manaheim Jedi Bunnywabbit Staff Member Supporting Member

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    It looks like you are missing your focus with the panorama (and obviously the fence one, but maybe that one was intentional?). When taking night time pictures it's best to focus manually. When objects are at a distance, focus to inifinity on your lens. Be sure to check to see what inifinity on your lens is before your shoot- not all lenses are properly marked.

    Also watch your horizons. The panorama is tilted ever so slightly clockwise. The fence one very much more so.

    Back to your fence thing... it's great to have other objects in your foreground in these shots. It lends some interest, but in my opinion you have to be careful not to make the object in the foreground the primary subject. In this case, your fence is in focus and your skyline is not, so it makes the skyline very much secondary, which is probably not what you want.

    There is also a natural tendency to want to underexpose night time shots to make everything look dark, because it's dark out... right? :) Anyway, you want to err a bit on the side of overexposiing the shot so that you can see the details of the buildings more. Otherwise they become black masses that blend in with the night sky behind, with the exception of these little dots of light on them. I think you got it pretty near to perfect on #2 (I might have exposed it a hair more, but not much- the NEW YORKER just looks so perfect as it is and I wouldn't want to lose that). The panorama is a bit dark. The fence one is tough because I'd like to see th ebuildings on the left exposed more but there are two buildings on the right that are already WAY overexposed as it is, and I'd hate to push them further.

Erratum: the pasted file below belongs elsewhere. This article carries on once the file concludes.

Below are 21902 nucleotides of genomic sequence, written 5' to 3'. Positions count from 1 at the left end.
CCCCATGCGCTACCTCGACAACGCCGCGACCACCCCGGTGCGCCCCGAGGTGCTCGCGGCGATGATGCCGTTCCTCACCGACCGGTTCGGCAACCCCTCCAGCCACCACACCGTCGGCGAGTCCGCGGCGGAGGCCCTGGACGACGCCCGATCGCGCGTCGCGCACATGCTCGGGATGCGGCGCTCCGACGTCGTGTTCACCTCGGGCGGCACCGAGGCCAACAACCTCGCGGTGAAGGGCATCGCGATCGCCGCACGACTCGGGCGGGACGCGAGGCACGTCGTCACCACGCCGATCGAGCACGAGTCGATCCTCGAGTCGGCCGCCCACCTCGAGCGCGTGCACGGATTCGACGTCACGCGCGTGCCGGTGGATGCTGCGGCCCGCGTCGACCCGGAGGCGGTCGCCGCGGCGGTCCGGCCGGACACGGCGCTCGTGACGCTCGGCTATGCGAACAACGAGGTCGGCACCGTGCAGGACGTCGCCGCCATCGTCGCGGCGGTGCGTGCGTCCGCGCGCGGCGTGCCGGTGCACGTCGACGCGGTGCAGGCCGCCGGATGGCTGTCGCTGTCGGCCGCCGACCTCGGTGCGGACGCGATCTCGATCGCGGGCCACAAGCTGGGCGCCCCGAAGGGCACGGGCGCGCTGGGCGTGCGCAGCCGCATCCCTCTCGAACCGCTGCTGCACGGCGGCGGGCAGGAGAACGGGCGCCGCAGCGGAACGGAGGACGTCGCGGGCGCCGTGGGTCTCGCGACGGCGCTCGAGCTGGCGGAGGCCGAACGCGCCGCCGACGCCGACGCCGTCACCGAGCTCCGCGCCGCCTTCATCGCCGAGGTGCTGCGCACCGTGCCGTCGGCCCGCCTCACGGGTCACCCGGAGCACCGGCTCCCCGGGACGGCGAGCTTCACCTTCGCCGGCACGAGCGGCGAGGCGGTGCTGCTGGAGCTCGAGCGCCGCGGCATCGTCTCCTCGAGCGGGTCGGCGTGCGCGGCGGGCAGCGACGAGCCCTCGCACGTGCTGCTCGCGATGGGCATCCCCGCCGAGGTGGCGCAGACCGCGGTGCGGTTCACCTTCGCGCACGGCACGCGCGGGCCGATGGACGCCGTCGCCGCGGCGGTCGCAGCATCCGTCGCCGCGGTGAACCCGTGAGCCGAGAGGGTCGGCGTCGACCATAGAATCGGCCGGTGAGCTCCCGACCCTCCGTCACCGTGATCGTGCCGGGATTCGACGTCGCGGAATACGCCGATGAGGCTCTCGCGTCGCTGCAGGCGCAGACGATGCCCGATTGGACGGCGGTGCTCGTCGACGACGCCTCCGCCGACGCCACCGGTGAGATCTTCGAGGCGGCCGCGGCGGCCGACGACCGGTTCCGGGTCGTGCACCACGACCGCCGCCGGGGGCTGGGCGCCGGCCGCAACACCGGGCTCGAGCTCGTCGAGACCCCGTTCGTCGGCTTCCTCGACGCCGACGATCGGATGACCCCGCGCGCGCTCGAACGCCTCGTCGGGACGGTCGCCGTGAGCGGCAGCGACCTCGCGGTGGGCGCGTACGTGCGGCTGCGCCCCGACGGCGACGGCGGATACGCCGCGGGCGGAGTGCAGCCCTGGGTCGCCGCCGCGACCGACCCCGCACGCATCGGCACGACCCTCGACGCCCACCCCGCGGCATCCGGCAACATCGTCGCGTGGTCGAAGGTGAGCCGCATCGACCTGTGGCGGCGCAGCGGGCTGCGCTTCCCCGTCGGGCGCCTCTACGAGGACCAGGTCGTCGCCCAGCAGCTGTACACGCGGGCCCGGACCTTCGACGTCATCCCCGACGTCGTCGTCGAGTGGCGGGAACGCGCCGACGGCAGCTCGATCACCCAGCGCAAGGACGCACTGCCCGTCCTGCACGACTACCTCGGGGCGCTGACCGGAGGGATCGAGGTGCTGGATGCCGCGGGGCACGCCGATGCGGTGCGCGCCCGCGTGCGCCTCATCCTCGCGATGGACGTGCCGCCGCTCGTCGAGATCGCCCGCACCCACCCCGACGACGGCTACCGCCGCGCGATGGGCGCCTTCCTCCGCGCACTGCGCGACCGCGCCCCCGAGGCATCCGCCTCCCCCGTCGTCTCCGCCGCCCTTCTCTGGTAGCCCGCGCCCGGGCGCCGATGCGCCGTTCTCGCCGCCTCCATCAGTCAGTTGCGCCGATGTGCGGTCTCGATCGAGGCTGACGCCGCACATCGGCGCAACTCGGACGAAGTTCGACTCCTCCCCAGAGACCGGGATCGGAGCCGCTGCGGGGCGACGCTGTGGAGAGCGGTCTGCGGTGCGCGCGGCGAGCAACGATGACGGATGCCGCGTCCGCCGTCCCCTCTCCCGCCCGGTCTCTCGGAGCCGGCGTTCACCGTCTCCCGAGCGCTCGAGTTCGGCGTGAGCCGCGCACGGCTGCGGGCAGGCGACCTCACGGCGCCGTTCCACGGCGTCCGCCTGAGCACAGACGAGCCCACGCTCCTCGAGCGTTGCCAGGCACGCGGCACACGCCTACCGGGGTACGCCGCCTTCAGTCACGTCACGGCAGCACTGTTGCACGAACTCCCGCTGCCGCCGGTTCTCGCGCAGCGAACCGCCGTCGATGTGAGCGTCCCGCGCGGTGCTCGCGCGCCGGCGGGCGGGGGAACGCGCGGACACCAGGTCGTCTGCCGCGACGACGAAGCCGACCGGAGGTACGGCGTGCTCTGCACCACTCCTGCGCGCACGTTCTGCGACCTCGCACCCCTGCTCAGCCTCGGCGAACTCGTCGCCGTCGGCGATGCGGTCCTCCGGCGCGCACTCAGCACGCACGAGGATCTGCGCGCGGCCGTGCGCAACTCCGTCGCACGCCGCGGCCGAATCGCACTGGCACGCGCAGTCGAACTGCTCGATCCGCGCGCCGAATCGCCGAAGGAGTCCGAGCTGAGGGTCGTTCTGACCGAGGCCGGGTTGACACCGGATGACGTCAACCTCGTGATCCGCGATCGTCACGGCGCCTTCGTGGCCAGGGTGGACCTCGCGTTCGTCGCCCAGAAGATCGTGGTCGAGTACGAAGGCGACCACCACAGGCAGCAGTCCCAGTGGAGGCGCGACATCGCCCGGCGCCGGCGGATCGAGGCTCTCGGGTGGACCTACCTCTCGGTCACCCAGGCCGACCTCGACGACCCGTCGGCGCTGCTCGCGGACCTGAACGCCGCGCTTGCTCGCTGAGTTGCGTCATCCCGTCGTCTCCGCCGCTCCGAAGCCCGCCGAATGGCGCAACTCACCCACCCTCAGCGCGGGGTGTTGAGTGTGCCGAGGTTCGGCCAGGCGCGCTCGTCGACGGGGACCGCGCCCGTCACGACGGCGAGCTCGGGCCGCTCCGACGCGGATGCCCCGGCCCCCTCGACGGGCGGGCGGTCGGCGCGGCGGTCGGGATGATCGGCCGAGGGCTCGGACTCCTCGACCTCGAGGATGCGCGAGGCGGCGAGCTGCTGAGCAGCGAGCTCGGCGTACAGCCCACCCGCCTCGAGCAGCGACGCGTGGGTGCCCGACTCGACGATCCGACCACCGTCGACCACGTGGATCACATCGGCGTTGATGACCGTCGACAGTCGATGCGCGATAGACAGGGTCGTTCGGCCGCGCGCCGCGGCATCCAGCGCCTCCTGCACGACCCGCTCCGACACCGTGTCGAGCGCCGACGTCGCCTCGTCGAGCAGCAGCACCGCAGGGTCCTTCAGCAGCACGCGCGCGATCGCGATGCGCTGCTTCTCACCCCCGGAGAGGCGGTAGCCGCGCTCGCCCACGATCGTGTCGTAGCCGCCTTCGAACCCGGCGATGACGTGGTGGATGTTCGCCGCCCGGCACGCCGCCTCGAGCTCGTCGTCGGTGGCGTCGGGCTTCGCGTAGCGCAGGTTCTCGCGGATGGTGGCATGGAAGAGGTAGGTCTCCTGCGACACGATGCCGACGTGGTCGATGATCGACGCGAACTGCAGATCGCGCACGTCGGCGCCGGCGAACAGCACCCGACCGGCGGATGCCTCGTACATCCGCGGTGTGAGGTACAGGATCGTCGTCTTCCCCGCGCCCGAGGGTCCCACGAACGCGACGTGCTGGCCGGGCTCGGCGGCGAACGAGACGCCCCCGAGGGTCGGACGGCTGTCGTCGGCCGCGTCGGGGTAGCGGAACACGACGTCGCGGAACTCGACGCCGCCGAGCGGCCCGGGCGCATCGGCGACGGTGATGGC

BTW, I HIGHLY recommend shooting in RAW... this allows you to deliberately overexpose by a couple of stops and then back it down a bit in post processing. It guarantees those details will be there for you. It also helps you deal with the variety of color temperatures, vs. letting the camera try to figure it out (or hassling with it when in the field).

    Whatever the case, these are a great start. Night time shots are tricky and you've already accomplished a lot of good stuff with what you have and you have a WONDERFUL subject to work with. Keep at it!
     
  10. mosu84

    mosu84 TPF Noob!

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    Thanks for the excellent feedback. As for shooting in RAW -- I shot these in RAW, but when it came time to create the panorama I was kind of confused as to what to do. Is there a way to stitch the panorama with RAW images that creates a RAW output panorama that I can manipulate all together so that I can expose all the segments together?
     
  11. manaheim

    manaheim Jedi Bunnywabbit Staff Member Supporting Member

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    I actually haven't played with stitching yet... it's next up on my list. My assumption is you'd want to process all the images pretty similarly to TIFFs (or whatever) and then stitch them.